When was the term "gender essentialism" coined, and when did first it come into common usage?

I was under the impression that the concept originated though the feminist existentialism work of authors such as Simone de Beauvoir but GoogleBooks Ngram shows the term start to show up in published works in 1987. I did a Google search but could not easily find an authoritative source for the origin and initial spread of this term.

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    Are you sure that it has come into common usage? Commented Aug 17, 2015 at 10:21
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    A search in the COCA corpus only returns one hit for gender essentialism, the 1998 paper "Essence of Culture and Sense of History: a feminist critique of cultural essentialism". However, on investigating that paper, it uses gender essentialism as the established theory to which it draws parallels, so it must have expected the term to be well understood by its intended audience. My guess is the term arose in feminist studies & postmodernist academia....
    – Dan Bron
    Commented Aug 17, 2015 at 10:46
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    ... but never made it into the broader population (hence the dearth of hits in the COCA corpus). In other words, it's a technical term, a term of art: jargon.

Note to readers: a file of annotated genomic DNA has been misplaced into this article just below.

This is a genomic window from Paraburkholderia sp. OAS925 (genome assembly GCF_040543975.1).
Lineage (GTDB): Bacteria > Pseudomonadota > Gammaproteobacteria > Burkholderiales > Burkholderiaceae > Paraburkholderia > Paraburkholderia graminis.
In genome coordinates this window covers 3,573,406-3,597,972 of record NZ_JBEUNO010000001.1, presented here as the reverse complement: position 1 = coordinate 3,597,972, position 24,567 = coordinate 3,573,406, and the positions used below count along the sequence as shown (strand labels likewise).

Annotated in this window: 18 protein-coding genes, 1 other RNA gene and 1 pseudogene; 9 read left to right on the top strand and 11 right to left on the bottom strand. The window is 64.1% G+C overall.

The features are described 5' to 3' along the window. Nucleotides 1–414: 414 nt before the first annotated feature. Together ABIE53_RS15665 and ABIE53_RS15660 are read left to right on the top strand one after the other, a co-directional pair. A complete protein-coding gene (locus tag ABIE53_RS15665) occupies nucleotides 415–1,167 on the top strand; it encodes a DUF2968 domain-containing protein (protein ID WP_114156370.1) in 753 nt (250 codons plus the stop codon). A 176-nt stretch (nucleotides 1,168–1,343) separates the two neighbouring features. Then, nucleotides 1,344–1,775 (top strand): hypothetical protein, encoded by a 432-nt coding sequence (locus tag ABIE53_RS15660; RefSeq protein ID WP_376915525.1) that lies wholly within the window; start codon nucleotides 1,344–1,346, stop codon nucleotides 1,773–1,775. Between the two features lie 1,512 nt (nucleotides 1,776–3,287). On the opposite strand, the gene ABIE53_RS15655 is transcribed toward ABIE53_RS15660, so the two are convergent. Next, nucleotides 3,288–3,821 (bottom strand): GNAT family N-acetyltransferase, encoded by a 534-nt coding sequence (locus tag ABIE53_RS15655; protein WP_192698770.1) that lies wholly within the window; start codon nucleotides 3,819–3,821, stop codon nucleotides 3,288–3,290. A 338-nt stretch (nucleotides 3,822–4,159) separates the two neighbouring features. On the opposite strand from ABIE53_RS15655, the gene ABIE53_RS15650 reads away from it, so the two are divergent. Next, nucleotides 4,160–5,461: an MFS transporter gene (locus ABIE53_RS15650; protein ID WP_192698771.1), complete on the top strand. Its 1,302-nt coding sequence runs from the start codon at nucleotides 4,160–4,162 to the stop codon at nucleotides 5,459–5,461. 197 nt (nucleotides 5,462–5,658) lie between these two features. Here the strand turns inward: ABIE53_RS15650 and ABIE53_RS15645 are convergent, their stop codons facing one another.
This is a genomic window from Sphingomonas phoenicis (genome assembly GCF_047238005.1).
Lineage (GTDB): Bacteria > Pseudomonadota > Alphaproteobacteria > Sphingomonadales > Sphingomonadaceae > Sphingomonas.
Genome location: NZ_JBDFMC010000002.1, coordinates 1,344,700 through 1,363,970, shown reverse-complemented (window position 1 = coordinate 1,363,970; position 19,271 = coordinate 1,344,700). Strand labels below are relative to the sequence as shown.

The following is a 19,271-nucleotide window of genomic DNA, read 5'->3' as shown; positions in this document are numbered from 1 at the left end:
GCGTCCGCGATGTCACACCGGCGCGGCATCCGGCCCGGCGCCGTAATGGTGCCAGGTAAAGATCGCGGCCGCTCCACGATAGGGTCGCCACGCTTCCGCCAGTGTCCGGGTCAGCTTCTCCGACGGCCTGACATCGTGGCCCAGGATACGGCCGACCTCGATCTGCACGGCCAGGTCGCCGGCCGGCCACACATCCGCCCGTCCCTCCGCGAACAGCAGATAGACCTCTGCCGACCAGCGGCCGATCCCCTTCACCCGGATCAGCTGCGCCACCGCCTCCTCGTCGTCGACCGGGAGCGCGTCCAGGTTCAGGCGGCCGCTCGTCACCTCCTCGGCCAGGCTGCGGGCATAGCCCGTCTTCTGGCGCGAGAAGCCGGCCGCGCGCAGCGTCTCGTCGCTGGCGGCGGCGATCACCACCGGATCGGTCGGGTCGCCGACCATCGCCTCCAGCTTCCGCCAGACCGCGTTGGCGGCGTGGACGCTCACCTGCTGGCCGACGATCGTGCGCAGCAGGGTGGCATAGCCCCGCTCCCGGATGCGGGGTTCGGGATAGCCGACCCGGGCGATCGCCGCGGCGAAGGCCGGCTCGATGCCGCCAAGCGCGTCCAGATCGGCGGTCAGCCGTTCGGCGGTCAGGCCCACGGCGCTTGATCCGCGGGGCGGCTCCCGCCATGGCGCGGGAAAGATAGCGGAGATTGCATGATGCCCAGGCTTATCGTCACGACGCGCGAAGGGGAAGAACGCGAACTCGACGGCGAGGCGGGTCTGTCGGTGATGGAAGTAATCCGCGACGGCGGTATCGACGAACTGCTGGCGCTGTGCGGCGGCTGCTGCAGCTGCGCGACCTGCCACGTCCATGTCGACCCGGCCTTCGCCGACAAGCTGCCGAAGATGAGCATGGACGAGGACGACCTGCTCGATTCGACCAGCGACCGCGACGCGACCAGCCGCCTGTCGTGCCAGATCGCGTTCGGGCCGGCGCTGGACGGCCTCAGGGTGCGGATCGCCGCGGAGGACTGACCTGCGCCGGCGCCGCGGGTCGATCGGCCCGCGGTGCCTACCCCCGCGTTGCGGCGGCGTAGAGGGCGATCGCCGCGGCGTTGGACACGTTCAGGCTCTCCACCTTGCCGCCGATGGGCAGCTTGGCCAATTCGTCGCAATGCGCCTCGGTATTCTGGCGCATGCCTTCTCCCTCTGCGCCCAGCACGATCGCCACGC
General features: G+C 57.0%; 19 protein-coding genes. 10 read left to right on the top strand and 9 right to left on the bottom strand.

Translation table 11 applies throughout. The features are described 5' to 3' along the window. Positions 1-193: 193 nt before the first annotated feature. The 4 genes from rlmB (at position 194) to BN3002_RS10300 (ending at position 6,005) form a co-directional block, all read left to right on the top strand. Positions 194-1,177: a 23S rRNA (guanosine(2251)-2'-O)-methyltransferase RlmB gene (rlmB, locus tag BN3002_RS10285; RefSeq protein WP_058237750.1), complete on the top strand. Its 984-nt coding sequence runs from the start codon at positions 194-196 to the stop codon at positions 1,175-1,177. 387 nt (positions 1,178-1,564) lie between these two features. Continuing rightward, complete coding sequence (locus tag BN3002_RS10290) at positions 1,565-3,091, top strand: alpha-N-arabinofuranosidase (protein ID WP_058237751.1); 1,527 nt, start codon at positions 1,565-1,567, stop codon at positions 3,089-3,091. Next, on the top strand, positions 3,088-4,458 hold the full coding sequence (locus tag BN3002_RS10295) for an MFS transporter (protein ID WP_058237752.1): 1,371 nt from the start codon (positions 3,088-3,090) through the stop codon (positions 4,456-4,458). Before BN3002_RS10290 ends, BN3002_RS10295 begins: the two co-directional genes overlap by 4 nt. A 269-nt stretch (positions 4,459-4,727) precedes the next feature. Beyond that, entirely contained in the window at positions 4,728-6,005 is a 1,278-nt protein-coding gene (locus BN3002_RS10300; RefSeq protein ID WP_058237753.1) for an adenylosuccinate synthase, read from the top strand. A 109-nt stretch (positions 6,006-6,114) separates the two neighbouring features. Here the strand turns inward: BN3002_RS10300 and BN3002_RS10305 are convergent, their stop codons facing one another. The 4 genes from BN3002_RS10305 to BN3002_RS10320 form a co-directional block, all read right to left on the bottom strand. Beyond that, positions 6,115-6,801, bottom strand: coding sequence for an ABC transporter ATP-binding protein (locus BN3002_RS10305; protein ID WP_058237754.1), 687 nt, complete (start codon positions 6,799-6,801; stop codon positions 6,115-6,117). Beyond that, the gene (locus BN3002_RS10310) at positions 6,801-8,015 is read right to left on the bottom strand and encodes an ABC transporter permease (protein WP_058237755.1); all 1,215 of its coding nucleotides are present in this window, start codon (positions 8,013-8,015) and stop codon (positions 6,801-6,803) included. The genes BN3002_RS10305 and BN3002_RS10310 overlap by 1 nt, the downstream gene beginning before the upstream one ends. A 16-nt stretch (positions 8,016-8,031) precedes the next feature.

– Dan Bron
    Commented Aug 17, 2015 at 10:49
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    I think saying it's in "common usage" is a stretch. But an Ngram of the early days of the term shows it first being mentioned in the early 70s, and "taking off" about 1986. *Radical Feminism" in 1973 may have been the first mention.
    – Hot Licks
    Commented Aug 19, 2015 at 1:56

1 Answer 1


There is a trick for figuring this out. You go to Google Scholar and try out a series of custom ranges.

Doing that, I discovered the following:

I argue that their work, though powerful and brilliant in many ways, relies on what I call gender essentialism-the notion that a unitary, "essential" women's experience can be isolated and described independently of race, class, sexual orientation, and other realities of experience.

Harris, Angela P. "Race and essentialism in feminist legal theory." Stanford law review (1990): 581-616.


Essentialism is implicit in analogies between sex and race. Angela Harris explains gender essentialism as "[t]he notion that there is a mono- lithic 'women's experience' that can be described independent of other facets of experience like race, class, and sexual orientation."

Grillo, Trina, and Stephanie M. Wildman. "Obscuring the importance of race: The implication of making comparisons between racism and sexism (or other-isms)." Duke Law Journal (1991): 397-412.

The Harris 1990 article is cited by 2503 other works. Before making a claim in print, of course one would want to do a little more research, but Harris looks very likely!

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